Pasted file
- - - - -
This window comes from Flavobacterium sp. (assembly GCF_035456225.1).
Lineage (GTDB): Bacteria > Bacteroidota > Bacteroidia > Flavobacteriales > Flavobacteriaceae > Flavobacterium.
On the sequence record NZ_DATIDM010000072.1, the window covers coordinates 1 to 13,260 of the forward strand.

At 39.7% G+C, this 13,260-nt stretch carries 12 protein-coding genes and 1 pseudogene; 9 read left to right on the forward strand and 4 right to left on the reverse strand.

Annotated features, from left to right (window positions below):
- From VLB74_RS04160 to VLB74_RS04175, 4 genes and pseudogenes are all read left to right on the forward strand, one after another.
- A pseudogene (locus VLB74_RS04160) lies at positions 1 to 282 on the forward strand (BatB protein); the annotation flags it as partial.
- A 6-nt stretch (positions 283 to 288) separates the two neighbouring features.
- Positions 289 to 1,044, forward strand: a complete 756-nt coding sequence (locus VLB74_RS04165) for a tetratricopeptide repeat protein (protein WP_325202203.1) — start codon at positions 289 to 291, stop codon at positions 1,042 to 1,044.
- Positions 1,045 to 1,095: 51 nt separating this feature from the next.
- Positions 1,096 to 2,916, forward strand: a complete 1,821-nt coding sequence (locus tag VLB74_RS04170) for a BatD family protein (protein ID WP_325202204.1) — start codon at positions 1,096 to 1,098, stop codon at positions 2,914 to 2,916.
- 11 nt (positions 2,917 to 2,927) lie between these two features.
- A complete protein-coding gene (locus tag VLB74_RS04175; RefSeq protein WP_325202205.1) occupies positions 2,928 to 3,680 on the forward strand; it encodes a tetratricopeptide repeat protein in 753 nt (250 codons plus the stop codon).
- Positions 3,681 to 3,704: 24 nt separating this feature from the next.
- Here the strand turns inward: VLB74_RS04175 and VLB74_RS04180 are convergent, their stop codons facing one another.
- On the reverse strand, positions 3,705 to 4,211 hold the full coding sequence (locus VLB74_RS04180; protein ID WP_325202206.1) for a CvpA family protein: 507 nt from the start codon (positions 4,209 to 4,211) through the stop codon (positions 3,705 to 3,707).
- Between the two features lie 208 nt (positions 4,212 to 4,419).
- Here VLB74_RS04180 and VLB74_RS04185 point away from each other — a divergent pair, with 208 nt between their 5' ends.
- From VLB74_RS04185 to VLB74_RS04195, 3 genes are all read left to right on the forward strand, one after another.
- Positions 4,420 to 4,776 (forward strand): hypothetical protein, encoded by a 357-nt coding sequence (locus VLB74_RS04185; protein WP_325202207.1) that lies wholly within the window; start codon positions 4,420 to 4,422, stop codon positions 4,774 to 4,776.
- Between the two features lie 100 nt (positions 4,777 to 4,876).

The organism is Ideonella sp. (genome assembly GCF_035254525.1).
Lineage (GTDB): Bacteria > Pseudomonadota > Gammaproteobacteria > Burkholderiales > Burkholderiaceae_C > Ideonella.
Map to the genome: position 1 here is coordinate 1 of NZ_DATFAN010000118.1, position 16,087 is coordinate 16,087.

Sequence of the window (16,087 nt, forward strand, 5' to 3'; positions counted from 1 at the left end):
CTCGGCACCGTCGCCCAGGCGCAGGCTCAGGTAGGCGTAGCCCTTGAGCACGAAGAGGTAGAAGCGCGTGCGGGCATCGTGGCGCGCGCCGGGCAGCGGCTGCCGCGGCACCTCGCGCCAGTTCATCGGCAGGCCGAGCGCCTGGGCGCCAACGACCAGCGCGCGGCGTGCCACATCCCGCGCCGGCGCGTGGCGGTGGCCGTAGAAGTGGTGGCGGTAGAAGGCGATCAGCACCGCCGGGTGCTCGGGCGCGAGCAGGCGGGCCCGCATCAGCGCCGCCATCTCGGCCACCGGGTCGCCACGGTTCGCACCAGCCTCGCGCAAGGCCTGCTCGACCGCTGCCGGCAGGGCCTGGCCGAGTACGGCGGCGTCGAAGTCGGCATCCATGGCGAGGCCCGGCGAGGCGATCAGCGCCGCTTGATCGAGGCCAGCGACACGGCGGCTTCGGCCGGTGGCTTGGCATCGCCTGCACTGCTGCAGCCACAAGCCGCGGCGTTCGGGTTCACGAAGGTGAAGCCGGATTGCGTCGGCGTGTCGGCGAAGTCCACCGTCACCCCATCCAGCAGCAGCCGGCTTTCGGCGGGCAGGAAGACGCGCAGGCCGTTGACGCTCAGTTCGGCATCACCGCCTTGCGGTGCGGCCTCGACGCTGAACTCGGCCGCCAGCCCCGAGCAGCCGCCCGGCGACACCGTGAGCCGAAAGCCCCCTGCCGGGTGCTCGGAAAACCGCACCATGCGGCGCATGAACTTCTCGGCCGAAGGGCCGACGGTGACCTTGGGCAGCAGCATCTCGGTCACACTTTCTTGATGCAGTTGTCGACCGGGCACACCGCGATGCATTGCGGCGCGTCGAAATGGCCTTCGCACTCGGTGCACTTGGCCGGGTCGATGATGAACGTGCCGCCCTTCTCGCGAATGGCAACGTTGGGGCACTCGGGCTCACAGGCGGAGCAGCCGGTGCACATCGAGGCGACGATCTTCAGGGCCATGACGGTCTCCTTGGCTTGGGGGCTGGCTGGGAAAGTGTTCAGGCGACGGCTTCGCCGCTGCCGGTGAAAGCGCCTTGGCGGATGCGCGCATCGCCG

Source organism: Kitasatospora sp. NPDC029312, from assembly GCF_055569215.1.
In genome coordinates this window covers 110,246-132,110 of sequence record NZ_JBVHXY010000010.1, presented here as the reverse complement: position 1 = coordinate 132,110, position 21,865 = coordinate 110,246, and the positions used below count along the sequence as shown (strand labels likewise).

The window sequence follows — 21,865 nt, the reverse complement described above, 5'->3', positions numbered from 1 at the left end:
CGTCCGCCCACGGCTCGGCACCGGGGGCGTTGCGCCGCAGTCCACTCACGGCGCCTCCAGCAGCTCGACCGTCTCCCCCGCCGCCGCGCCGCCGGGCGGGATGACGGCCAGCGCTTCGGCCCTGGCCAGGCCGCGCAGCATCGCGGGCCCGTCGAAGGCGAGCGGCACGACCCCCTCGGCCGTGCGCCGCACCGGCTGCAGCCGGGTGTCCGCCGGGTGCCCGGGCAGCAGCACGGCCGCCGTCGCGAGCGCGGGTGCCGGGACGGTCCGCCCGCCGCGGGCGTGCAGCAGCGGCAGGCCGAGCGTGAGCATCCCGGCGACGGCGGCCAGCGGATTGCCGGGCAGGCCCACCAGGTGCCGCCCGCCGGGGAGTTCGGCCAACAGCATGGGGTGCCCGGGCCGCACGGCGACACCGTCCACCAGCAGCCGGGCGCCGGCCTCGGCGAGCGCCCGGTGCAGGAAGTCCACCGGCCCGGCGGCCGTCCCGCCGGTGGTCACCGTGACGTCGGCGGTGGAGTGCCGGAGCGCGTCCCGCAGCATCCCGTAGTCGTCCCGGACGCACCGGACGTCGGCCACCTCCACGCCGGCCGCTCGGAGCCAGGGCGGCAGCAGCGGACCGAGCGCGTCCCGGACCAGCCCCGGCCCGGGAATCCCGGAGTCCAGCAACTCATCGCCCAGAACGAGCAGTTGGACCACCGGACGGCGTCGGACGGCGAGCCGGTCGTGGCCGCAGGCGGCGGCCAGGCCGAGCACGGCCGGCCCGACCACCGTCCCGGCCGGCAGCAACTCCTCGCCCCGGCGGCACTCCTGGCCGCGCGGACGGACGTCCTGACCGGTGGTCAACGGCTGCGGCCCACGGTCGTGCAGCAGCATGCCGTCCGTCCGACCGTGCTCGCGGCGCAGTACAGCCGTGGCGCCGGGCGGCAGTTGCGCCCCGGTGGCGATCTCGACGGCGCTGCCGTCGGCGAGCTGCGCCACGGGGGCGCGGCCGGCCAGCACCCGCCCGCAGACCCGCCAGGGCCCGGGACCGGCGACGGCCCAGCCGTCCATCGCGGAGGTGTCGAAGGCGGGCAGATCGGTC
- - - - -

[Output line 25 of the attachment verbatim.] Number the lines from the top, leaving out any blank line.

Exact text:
Sequence of the window (16,087 nt, forward strand, 5' to 3'; positions counted from 1 at the left end):